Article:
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Location! Location! Location!

by Alaina Alexander

After college graduation one of two things happen:

1) We move into our parents basement and begin our illustrious career as a java slinger

2) We pack up our stuff and head to the big city

Now we all have heard stories about the small town Iowa girl who hit it big on Broadway or landed a huge art opening after being in New York City for a week. However, the more likely scenario is the Iowa farm girl running out of money and schlepping trays 70 hours a week to make rent. Meanwhile, she's getting more frustrated the prospect of never working her field. Six months later she's residing in her parents basement with her ego barely intact.

A medium market sized market such as: Minneapolis, Seattle or Austin would offered the Iowa girl a viable option of  getting started in the creative industry. Sure, moving to a medium market may not seem  to be as glamorous as moving to New York or Los Angeles. However, a medium sized market may give our heroine from Iowa more of an opportunity to pursue a career in performance sans the astronomical rents and full time tray schlepper.

The Three Commandments of Moving:

1. Visit the city before you move!

Make sure that your dream city is compatible with your personality and career aspirations. Reading brochures and talking with friends who live there is helpful, but it is still best to visit your dream city. Find out about public transportation and crime statistics. The Internet can be useful investigation tool, but nothing beats visiting your prospective city.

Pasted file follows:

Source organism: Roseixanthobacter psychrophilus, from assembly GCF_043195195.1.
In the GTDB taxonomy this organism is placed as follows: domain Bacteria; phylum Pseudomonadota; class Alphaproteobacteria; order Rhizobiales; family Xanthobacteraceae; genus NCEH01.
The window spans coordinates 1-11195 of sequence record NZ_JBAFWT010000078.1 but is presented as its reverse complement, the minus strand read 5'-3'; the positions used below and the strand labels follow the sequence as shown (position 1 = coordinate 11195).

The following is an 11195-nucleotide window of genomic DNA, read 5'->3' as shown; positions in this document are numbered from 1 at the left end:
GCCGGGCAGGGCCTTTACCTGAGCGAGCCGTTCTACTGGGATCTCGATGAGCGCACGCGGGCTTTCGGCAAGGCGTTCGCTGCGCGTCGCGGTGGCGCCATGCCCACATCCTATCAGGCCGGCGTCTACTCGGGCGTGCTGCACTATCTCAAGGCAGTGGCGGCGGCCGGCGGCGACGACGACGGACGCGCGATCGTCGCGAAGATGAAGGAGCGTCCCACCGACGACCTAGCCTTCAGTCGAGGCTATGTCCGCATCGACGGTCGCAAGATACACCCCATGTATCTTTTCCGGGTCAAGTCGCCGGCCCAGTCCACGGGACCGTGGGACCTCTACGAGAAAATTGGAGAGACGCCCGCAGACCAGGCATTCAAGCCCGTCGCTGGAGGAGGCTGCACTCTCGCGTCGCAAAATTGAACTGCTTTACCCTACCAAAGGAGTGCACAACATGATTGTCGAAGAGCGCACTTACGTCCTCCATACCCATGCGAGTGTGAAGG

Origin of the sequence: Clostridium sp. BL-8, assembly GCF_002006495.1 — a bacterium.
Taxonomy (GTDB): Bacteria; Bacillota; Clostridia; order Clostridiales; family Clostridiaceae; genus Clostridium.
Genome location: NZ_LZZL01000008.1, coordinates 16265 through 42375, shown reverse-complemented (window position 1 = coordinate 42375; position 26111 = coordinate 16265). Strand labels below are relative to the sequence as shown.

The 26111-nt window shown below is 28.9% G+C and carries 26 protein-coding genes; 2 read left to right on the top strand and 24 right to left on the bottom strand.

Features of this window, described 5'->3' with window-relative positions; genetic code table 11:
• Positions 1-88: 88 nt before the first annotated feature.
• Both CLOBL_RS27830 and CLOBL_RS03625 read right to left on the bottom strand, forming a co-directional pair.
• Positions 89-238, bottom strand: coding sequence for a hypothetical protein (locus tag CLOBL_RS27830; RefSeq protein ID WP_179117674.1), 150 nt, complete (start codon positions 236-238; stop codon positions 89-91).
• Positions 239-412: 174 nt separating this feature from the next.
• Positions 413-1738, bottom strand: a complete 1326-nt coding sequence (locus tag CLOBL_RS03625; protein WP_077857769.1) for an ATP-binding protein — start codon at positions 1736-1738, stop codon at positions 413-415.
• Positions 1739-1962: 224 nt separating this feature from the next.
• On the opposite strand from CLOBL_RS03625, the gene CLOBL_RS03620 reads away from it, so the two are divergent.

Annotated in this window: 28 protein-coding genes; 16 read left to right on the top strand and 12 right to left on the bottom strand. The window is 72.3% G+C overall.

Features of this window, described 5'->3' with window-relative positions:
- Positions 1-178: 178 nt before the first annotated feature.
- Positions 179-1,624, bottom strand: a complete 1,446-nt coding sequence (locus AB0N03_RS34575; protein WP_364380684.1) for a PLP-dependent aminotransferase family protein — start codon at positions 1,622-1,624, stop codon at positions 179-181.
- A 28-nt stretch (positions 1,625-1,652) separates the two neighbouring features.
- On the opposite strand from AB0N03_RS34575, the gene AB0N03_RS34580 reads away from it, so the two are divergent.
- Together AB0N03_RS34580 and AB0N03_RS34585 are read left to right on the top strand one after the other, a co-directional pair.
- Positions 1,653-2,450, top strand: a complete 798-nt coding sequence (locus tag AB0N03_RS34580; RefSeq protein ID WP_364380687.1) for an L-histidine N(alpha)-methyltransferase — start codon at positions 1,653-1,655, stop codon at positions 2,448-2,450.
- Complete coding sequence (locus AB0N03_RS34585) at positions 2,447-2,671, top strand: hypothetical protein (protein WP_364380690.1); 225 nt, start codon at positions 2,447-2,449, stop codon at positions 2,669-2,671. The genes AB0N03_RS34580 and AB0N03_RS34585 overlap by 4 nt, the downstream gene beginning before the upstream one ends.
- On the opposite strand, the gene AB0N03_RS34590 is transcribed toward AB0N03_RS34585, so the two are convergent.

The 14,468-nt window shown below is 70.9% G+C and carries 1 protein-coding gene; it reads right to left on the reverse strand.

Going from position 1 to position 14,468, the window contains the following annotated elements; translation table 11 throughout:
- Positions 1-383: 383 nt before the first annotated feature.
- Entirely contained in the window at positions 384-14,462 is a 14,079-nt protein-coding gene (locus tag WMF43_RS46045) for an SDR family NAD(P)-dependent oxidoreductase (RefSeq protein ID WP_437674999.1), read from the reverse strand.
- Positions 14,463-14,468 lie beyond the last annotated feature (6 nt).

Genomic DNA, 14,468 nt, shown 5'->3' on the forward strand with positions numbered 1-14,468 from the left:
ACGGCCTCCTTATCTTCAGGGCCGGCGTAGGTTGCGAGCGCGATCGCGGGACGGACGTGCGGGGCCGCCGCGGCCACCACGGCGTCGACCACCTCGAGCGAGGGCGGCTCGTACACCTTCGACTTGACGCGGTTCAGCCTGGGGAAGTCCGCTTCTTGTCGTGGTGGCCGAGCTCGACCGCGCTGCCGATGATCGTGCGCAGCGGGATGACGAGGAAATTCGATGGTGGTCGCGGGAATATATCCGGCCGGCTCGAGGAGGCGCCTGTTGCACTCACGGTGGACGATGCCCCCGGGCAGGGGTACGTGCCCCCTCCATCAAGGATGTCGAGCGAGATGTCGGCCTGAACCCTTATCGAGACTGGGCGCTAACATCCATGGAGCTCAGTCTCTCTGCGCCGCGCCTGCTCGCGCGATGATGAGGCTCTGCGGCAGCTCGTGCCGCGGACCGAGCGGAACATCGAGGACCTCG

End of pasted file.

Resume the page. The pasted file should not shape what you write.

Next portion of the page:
2. Save enough money!

Save at least $3,000 before you move to a mid-size market and $6,000 if you move to a larger market like New York or LA. This will allow you a little more leeway in a apartment hunting.

3. Line up work!

Register with a few temp agencies and get a part time job ASAP. Especially, if you move to New York and Los Angeles, this will prevent you from getting zapped by hidden costs. It will also give you the opportunity to investigate the creative arts scene without the financial pressure of having to take the first gig that comes along.

Moving: A Horror Story

I moved to Minneapolis with big fat nothing for money. I had barely enough to cover the first month's rent and I even had to borrow $40 to cover first month's rent. It was depressing as hell to go out with people and barely scrape up enough change to get a soda and a plate of fries. I had to leave 90 minutes before every job interview, because I could barely read any of the expensive maps that I had bought for myself. To top it all off I ended up living in a boardinghouse with three weird suitemates, with whom I had never met before. I swear it was the longest year of my life!